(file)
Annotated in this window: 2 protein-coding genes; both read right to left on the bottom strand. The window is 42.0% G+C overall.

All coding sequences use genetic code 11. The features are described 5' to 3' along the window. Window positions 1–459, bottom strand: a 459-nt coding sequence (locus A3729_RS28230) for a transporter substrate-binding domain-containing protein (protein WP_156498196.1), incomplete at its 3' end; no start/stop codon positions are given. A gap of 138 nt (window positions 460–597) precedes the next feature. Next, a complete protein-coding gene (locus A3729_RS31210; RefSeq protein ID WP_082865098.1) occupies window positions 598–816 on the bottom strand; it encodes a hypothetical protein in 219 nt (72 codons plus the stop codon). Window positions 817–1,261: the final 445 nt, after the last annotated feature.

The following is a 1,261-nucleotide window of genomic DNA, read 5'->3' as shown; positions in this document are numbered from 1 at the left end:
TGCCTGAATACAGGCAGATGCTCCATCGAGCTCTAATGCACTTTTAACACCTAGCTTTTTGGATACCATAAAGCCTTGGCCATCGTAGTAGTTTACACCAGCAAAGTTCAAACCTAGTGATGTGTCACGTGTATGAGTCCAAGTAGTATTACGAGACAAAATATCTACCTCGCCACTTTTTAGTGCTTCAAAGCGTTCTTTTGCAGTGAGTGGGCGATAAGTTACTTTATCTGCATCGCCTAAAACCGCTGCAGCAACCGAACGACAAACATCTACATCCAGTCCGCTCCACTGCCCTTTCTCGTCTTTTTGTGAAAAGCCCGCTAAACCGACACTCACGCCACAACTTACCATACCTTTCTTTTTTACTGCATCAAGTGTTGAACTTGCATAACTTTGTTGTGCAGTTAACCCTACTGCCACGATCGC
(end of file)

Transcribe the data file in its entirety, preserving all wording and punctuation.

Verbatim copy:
Annotated in this window: 2 protein-coding genes; both read right to left on the bottom strand. The window is 42.0% G+C overall.

All coding sequences use genetic code 11. The features are described 5' to 3' along the window. Window positions 1–459, bottom strand: a 459-nt coding sequence (locus A3729_RS28230) for a transporter substrate-binding domain-containing protein (protein WP_156498196.1), incomplete at its 3' end; no start/stop codon positions are given. A gap of 138 nt (window positions 460–597) precedes the next feature. Next, a complete protein-coding gene (locus A3729_RS31210; RefSeq protein ID WP_082865098.1) occupies window positions 598–816 on the bottom strand; it encodes a hypothetical protein in 219 nt (72 codons plus the stop codon). Window positions 817–1,261: the final 445 nt, after the last annotated feature.

The following is a 1,261-nucleotide window of genomic DNA, read 5'->3' as shown; positions in this document are numbered from 1 at the left end:
TGCCTGAATACAGGCAGATGCTCCATCGAGCTCTAATGCACTTTTAACACCTAGCTTTTTGGATACCATAAAGCCTTGGCCATCGTAGTAGTTTACACCAGCAAAGTTCAAACCTAGTGATGTGTCACGTGTATGAGTCCAAGTAGTATTACGAGACAAAATATCTACCTCGCCACTTTTTAGTGCTTCAAAGCGTTCTTTTGCAGTGAGTGGGCGATAAGTTACTTTATCTGCATCGCCTAAAACCGCTGCAGCAACCGAACGACAAACATCTACATCCAGTCCGCTCCACTGCCCTTTCTCGTCTTTTTGTGAAAAGCCCGCTAAACCGACACTCACGCCACAACTTACCATACCTTTCTTTTTTACTGCATCAAGTGTTGAACTTGCATAACTTTGTTGTGCAGTTAACCCTACTGCCACGATCGC